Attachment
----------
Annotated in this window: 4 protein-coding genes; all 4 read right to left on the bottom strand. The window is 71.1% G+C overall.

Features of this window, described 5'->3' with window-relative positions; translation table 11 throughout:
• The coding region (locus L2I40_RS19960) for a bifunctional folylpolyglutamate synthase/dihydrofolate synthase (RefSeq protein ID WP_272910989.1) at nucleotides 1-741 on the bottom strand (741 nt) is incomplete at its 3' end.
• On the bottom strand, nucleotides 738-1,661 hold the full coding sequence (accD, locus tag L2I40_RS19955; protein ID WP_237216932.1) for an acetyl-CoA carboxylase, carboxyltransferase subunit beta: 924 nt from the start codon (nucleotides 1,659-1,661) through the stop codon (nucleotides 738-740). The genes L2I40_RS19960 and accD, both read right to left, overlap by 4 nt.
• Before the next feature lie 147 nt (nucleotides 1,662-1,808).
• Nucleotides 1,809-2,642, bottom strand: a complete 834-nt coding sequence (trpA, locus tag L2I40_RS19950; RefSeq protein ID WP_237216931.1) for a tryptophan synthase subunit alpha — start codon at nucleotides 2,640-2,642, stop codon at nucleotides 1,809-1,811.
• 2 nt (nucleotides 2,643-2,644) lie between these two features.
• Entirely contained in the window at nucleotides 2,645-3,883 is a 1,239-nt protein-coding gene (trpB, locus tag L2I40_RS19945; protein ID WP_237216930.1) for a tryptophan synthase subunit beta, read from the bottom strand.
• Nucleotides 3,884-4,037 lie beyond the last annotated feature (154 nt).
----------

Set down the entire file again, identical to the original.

Annotated in this window: 4 protein-coding genes; all 4 read right to left on the bottom strand. The window is 71.1% G+C overall.

Features of this window, described 5'->3' with window-relative positions; translation table 11 throughout:
• The coding region (locus L2I40_RS19960) for a bifunctional folylpolyglutamate synthase/dihydrofolate synthase (RefSeq protein ID WP_272910989.1) at nucleotides 1-741 on the bottom strand (741 nt) is incomplete at its 3' end.
• On the bottom strand, nucleotides 738-1,661 hold the full coding sequence (accD, locus tag L2I40_RS19955; protein ID WP_237216932.1) for an acetyl-CoA carboxylase, carboxyltransferase subunit beta: 924 nt from the start codon (nucleotides 1,659-1,661) through the stop codon (nucleotides 738-740). The genes L2I40_RS19960 and accD, both read right to left, overlap by 4 nt.
• Before the next feature lie 147 nt (nucleotides 1,662-1,808).
• Nucleotides 1,809-2,642, bottom strand: a complete 834-nt coding sequence (trpA, locus tag L2I40_RS19950; RefSeq protein ID WP_237216931.1) for a tryptophan synthase subunit alpha — start codon at nucleotides 2,640-2,642, stop codon at nucleotides 1,809-1,811.
• 2 nt (nucleotides 2,643-2,644) lie between these two features.
• Entirely contained in the window at nucleotides 2,645-3,883 is a 1,239-nt protein-coding gene (trpB, locus tag L2I40_RS19945; protein ID WP_237216930.1) for a tryptophan synthase subunit beta, read from the bottom strand.
• Nucleotides 3,884-4,037 lie beyond the last annotated feature (154 nt).